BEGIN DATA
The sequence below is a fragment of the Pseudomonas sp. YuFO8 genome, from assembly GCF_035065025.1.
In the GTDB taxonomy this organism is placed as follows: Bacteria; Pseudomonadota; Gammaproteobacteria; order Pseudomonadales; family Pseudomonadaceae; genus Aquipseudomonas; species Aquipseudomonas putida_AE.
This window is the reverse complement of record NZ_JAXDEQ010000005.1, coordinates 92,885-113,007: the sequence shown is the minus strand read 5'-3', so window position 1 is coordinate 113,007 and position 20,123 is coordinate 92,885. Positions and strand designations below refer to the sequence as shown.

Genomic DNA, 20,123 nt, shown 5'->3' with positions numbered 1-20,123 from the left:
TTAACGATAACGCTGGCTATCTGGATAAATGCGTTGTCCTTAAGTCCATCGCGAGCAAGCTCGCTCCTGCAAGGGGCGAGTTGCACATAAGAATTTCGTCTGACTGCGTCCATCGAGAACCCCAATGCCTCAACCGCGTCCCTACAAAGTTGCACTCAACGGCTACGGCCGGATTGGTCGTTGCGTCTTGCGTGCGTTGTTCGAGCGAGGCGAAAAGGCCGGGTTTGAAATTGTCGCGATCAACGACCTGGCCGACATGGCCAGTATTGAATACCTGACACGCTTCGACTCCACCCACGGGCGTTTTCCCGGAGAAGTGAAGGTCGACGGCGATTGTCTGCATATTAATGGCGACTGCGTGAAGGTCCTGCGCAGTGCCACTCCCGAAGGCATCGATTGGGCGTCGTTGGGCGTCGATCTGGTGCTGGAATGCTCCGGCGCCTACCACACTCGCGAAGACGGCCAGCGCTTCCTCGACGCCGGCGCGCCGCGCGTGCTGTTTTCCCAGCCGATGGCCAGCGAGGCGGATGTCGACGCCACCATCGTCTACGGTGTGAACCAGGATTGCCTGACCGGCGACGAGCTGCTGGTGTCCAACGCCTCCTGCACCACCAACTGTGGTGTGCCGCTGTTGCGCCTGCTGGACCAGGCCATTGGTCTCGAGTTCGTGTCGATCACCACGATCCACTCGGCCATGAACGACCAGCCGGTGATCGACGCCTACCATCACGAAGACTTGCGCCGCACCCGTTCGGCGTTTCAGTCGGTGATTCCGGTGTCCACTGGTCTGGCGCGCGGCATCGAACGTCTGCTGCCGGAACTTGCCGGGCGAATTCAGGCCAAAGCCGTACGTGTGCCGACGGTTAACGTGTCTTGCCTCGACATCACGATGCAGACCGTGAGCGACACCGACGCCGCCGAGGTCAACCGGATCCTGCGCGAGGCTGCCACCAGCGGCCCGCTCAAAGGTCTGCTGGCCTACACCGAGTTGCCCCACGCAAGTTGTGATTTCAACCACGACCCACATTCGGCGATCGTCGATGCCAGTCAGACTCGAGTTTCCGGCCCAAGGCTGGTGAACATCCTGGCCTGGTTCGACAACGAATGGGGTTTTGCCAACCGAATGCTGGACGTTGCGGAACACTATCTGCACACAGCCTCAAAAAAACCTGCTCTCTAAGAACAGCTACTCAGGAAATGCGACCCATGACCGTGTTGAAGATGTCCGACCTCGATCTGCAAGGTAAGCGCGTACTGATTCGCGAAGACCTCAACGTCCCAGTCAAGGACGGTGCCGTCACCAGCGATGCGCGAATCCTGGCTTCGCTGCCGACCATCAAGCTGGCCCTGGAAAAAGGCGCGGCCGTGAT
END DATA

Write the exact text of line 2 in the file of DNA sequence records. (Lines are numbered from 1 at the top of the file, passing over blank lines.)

In the GTDB taxonomy this organism is placed as follows: Bacteria; Pseudomonadota; Gammaproteobacteria; order Pseudomonadales; family Pseudomonadaceae; genus Aquipseudomonas; species Aquipseudomonas putida_AE.